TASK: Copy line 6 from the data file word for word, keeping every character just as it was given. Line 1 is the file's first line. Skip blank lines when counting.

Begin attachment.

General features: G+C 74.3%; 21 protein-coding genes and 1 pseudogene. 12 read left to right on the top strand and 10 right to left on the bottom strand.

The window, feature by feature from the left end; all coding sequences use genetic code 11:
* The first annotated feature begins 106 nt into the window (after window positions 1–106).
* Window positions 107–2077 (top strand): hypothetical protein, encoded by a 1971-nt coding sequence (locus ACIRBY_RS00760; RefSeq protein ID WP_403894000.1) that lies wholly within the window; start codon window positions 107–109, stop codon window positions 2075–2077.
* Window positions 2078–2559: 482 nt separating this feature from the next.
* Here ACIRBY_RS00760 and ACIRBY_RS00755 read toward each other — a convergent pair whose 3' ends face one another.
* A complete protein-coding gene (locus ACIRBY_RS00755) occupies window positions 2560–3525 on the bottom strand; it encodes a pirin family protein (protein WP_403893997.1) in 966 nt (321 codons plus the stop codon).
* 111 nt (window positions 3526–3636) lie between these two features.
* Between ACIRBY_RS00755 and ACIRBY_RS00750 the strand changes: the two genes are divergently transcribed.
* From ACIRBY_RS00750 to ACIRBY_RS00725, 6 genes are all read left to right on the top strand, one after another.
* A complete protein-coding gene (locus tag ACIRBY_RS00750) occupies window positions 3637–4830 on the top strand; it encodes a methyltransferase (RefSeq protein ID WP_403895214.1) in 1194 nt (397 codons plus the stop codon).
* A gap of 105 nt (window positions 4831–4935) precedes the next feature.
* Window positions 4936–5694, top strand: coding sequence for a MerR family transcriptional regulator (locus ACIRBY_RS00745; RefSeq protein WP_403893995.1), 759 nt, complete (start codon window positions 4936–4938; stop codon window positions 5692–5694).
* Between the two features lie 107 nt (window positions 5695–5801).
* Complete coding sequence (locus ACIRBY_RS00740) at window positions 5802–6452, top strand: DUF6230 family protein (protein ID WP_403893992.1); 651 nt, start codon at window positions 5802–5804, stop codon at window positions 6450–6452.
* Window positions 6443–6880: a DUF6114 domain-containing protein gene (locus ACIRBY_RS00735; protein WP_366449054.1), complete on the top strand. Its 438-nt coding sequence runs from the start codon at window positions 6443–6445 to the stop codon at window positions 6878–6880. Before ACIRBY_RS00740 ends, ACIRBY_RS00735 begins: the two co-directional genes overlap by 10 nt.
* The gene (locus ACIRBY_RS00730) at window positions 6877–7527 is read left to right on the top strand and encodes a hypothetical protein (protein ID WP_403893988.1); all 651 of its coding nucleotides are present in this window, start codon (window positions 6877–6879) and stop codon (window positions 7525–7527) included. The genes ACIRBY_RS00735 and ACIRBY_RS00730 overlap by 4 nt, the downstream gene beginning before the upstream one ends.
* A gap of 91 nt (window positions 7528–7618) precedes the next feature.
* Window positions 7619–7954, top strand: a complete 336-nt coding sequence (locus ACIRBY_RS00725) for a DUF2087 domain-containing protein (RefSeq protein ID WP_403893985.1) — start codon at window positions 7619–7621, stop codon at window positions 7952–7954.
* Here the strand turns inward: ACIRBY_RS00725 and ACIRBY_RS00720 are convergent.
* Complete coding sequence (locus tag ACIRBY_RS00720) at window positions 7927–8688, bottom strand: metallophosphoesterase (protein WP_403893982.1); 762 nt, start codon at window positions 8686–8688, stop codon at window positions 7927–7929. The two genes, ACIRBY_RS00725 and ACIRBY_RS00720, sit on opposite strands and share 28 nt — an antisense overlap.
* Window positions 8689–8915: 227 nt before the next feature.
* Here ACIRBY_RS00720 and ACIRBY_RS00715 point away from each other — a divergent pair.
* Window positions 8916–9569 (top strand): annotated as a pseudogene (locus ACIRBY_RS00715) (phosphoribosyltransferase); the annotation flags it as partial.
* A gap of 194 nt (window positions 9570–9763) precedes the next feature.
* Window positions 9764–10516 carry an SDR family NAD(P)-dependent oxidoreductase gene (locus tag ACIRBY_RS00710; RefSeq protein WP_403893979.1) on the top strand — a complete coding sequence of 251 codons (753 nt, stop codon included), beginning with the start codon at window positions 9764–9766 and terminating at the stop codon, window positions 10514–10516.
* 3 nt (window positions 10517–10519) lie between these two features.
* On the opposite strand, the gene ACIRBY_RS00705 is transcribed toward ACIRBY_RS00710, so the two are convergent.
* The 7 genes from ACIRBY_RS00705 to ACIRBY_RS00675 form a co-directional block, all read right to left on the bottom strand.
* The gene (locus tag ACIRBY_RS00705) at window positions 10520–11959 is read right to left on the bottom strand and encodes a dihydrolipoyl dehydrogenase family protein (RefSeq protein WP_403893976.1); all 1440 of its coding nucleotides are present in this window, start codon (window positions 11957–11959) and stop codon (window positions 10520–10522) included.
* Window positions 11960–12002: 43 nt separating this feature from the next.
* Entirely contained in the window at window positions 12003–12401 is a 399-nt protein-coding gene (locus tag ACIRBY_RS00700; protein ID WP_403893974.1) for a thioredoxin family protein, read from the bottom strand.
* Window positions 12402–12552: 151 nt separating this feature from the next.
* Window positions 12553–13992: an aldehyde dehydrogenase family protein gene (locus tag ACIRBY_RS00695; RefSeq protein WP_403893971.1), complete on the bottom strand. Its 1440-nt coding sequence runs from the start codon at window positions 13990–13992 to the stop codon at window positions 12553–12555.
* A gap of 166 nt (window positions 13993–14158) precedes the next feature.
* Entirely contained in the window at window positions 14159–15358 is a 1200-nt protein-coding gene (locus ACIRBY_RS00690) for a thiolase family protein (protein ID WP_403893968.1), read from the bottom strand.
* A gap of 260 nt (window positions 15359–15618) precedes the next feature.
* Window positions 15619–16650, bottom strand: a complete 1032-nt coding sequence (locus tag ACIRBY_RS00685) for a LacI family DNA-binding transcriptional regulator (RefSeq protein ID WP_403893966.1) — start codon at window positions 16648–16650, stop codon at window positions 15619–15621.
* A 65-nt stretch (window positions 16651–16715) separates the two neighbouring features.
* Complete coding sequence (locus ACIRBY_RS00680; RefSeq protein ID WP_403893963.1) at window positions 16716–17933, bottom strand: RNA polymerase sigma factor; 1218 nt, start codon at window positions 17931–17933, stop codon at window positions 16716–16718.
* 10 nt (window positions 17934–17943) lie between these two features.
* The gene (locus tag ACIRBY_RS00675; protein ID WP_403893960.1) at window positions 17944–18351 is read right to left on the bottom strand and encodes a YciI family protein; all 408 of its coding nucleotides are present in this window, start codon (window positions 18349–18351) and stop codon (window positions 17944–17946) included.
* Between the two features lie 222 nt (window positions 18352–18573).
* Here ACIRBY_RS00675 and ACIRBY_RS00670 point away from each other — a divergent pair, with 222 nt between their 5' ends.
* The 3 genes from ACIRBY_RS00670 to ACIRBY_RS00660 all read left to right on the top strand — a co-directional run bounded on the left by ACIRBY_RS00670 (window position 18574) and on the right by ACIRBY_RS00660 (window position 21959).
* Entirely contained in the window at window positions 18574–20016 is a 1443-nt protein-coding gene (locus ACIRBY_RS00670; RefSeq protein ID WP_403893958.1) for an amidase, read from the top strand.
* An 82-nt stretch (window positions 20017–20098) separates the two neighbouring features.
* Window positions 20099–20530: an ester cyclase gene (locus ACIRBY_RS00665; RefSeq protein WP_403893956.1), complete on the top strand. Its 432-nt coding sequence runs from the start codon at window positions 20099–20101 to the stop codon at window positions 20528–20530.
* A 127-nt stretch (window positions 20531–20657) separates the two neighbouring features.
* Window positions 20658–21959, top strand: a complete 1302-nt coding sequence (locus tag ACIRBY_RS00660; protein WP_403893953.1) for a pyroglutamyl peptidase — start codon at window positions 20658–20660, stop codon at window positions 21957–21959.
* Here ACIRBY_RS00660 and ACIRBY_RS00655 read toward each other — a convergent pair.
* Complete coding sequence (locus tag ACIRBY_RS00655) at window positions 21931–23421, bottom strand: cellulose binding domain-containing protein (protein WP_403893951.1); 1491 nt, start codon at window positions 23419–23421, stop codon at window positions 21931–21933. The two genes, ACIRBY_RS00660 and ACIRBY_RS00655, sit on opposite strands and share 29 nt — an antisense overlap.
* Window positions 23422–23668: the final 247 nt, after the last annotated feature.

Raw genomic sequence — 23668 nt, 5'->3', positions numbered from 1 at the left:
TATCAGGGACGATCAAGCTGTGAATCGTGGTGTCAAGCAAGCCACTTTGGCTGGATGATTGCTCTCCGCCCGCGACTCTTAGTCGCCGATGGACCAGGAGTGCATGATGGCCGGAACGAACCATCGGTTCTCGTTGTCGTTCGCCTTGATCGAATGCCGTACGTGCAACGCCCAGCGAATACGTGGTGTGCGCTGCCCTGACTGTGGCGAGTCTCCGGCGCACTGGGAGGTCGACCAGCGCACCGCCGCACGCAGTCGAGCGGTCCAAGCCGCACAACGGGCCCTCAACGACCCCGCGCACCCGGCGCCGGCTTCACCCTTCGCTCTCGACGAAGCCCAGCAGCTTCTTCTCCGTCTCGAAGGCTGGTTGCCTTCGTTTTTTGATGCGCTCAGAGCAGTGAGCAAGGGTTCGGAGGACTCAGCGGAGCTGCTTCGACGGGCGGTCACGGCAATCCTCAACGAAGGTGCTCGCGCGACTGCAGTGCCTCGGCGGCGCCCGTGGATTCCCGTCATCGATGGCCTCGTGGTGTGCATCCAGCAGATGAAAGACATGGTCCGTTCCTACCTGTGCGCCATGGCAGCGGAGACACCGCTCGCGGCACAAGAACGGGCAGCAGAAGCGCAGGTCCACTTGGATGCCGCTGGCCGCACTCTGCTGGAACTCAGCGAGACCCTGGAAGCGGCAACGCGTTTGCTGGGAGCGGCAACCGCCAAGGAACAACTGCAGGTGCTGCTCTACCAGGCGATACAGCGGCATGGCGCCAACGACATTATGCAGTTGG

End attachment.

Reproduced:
* Here ACIRBY_RS00760 and ACIRBY_RS00755 read toward each other — a convergent pair whose 3' ends face one another.